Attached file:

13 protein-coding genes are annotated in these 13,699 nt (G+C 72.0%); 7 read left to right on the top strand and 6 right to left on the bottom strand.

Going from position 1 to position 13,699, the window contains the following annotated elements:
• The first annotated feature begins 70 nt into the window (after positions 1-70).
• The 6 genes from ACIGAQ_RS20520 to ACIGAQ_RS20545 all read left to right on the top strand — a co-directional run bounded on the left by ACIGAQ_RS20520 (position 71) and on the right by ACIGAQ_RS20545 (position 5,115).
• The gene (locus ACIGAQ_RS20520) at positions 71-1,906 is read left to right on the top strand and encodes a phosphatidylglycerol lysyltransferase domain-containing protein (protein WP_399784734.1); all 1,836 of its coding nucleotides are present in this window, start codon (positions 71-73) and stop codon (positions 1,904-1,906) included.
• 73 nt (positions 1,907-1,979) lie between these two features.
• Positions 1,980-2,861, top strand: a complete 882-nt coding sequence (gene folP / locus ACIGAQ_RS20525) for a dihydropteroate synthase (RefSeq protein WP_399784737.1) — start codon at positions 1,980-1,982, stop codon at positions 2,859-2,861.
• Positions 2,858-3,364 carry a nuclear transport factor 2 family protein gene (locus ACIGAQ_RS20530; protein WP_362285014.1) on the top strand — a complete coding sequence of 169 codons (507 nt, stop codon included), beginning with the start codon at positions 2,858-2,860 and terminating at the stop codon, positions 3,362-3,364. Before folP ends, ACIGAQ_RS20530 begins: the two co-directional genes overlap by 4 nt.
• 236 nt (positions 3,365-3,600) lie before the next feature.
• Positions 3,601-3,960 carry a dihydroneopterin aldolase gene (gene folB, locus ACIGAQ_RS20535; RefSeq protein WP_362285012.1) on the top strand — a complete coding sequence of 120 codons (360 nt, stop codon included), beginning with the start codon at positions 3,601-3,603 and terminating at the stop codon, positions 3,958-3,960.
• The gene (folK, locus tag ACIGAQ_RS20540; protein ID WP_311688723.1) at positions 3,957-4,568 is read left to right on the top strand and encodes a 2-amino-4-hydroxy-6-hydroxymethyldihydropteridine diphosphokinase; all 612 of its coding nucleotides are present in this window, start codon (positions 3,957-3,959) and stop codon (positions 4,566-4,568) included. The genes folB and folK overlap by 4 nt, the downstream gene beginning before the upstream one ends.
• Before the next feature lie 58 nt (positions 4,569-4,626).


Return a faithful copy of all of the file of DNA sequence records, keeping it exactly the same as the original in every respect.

13 protein-coding genes are annotated in these 13,699 nt (G+C 72.0%); 7 read left to right on the top strand and 6 right to left on the bottom strand.

Going from position 1 to position 13,699, the window contains the following annotated elements:
• The first annotated feature begins 70 nt into the window (after positions 1-70).
• The 6 genes from ACIGAQ_RS20520 to ACIGAQ_RS20545 all read left to right on the top strand — a co-directional run bounded on the left by ACIGAQ_RS20520 (position 71) and on the right by ACIGAQ_RS20545 (position 5,115).
• The gene (locus ACIGAQ_RS20520) at positions 71-1,906 is read left to right on the top strand and encodes a phosphatidylglycerol lysyltransferase domain-containing protein (protein WP_399784734.1); all 1,836 of its coding nucleotides are present in this window, start codon (positions 71-73) and stop codon (positions 1,904-1,906) included.
• 73 nt (positions 1,907-1,979) lie between these two features.
• Positions 1,980-2,861, top strand: a complete 882-nt coding sequence (gene folP / locus ACIGAQ_RS20525) for a dihydropteroate synthase (RefSeq protein WP_399784737.1) — start codon at positions 1,980-1,982, stop codon at positions 2,859-2,861.
• Positions 2,858-3,364 carry a nuclear transport factor 2 family protein gene (locus ACIGAQ_RS20530; protein WP_362285014.1) on the top strand — a complete coding sequence of 169 codons (507 nt, stop codon included), beginning with the start codon at positions 2,858-2,860 and terminating at the stop codon, positions 3,362-3,364. Before folP ends, ACIGAQ_RS20530 begins: the two co-directional genes overlap by 4 nt.
• 236 nt (positions 3,365-3,600) lie before the next feature.
• Positions 3,601-3,960 carry a dihydroneopterin aldolase gene (gene folB, locus ACIGAQ_RS20535; RefSeq protein WP_362285012.1) on the top strand — a complete coding sequence of 120 codons (360 nt, stop codon included), beginning with the start codon at positions 3,601-3,603 and terminating at the stop codon, positions 3,958-3,960.
• The gene (folK, locus tag ACIGAQ_RS20540; protein ID WP_311688723.1) at positions 3,957-4,568 is read left to right on the top strand and encodes a 2-amino-4-hydroxy-6-hydroxymethyldihydropteridine diphosphokinase; all 612 of its coding nucleotides are present in this window, start codon (positions 3,957-3,959) and stop codon (positions 4,566-4,568) included. The genes folB and folK overlap by 4 nt, the downstream gene beginning before the upstream one ends.
• Before the next feature lie 58 nt (positions 4,569-4,626).